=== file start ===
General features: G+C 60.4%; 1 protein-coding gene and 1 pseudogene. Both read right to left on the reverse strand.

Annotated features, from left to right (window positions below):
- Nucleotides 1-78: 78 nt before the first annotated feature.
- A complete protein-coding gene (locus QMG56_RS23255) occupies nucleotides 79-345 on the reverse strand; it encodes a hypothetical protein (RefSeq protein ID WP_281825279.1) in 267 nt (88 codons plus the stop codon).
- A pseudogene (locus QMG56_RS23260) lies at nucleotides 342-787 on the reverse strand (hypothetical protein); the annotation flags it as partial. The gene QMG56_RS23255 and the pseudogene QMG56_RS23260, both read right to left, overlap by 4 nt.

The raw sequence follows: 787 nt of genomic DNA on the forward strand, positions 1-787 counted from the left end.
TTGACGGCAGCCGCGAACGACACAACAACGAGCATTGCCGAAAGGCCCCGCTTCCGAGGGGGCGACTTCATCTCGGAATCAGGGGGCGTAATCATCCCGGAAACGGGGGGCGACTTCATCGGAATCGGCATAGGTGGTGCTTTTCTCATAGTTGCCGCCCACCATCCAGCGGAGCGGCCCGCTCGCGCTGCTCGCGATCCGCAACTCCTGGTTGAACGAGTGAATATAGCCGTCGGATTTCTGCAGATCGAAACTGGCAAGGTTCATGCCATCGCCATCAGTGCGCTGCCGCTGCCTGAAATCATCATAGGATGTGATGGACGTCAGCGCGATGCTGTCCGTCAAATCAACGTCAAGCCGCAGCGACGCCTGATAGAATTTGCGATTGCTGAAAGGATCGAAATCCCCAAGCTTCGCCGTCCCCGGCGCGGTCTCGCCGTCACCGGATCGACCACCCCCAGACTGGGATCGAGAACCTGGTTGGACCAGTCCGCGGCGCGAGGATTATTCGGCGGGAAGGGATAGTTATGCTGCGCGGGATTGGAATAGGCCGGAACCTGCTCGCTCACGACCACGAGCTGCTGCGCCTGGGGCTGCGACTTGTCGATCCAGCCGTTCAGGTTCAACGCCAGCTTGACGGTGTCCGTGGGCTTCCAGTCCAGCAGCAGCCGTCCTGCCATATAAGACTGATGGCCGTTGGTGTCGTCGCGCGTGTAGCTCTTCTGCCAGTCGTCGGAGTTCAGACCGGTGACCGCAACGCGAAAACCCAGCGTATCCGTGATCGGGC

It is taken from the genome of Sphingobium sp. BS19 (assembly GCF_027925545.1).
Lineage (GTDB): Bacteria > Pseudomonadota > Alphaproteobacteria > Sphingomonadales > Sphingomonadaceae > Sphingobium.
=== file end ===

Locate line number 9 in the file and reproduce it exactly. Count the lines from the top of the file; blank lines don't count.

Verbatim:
Lineage (GTDB): Bacteria > Pseudomonadota > Alphaproteobacteria > Sphingomonadales > Sphingomonadaceae > Sphingobium.